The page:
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Product Reviews

So, So, So Soft – NYX Pro Brushes

NYX Pro Brushes

Holy Grail brushes have evaded me until now. My regular rotation includes a few favourites, but none that I would be particularly sad to never use again.

My go-to blush brush is a no-namer from Winners; I purchased an IT Cosmetics blush brush thinking it was an upgrade, but I prefer the cheap find.

I’ve been slow to warm to high end options. I returned the Sephora + hakuho-do brushes that I purchased because they were scratchy and the shape confused me.

I totally bought into the Morphe hype and was disappointed by most of my selections. I love the G3 tapered contour brush for cream products (the image on the website, by the way, looks nothing like the brush I received), and I cycle through an assortment of crease/blending brushes because I have them on hand.

Most earn a hearty meh.


Enter NYX brushes. I think I started purring when I reached the brush section of the NYX Store on Queen St. in Toronto. I couldn’t stop touching these incredibly soft brushes, and they were all under $19.

Unsurprisingly, being so soft and affordable, the shelves were just about bare save for the testers. I grabbed two that I thought I might get some use out of: a buffing brush and an all-over shadow brush. Once I used these two brushes, I knew I had to get more. I have since acquired an arsenal that seem to suit all of my brush needs. I’m actually tempted to set the rest of my brushes aside for a time to see if I even have to reach for them anymore.

NYX Pro brushes range in price from $9-19 CAD and have a straight black plastic handle with a satin finish metal ferrule. The NYX logo and brush number are printed in white on the handle; these will probably rub off with regular use but so far after a few months, they’re still completely legible. One thing I don’t quite get about the numbers is that they aren’t indicated on the product pages online. I’ll include that information below next to the name of each brush in case it’s useful for any offline shoppers.

Multi-Purpose Buffing Brush – 03 ($17 CAD)




This round, dense brush made with synthetic fibres is perfect for applying powder and cream foundations. I have very sensitive skin and avoid brushes for base makeup—scratchy brushes don’t do me any favours so I stick with always-gentle beauty sponges. This brush, however, feels like a sponge on the skin. I didn’t think that was possible—I had certainly never experienced it before.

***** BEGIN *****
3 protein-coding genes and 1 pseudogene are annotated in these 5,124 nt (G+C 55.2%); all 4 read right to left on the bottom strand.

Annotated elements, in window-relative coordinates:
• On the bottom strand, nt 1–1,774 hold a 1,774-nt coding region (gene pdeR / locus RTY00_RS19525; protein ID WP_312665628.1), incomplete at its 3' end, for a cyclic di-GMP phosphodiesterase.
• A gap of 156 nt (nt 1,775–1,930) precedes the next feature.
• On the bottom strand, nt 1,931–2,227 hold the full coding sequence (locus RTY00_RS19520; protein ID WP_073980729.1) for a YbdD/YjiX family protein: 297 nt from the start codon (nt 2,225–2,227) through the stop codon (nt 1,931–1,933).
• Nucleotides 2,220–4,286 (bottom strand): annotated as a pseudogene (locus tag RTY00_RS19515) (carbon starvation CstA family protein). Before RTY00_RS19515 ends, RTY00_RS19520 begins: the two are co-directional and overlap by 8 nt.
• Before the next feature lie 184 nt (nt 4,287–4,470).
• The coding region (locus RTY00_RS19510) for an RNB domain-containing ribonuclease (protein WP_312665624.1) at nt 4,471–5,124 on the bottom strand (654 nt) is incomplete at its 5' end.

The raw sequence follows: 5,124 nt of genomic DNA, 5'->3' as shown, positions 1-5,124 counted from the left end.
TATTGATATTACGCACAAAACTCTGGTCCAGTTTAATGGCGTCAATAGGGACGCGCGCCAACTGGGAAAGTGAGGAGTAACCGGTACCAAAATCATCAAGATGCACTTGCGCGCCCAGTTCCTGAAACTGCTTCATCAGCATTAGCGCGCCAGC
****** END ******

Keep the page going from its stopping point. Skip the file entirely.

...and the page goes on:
I still prefer to use my beautyblender to apply foundation, but I have found this brush to be an effective makeup eraser. Too much blush or contour? Use this to buff excess product away.

All-Over Shadow Brush – 12 ($10 CAD)



I skip eyes most days. Partly because I lean toward a minimalist look, but also because blending shadows over my lids often leads to irritation. Like the buffing brush above, this synthetic all-over shadow brush is extremely soft, and feels like nothing on the lids. It is fairly dense and picks up lots of product, allowing you to pat and buff your lid colour easily and evenly.

Blending Brush – 16 ($10 CAD)

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It’s just so soft. I can’t emphasize that enough. It feels like nothing against the skin. I use this synthetic brush to blend a defining colour into my crease, to erase over-application with translucent powder, or to blend out my nose contour. This is by far my favourite brush. Perhaps of all time. Blending with this brush causes absolutely no irritation.

I ordered this brush online and was thrilled to discover it was just as soft as the others I’d tried. By the time I attempted to order another one, it was sold out. Sad face.

Crease Brush – 17 ($10 CAD)

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This brush comes with a stiff plastic sleeve that fits across the brush in order to keep the natural bristles in place. It’s slightly more tapered than the blending brush, so you’ll get a more precise application. If you’re like me and don’t bother with precision, skip this and get an extra blending brush instead. This brush is not scratchy, but it’s not as soft as the others.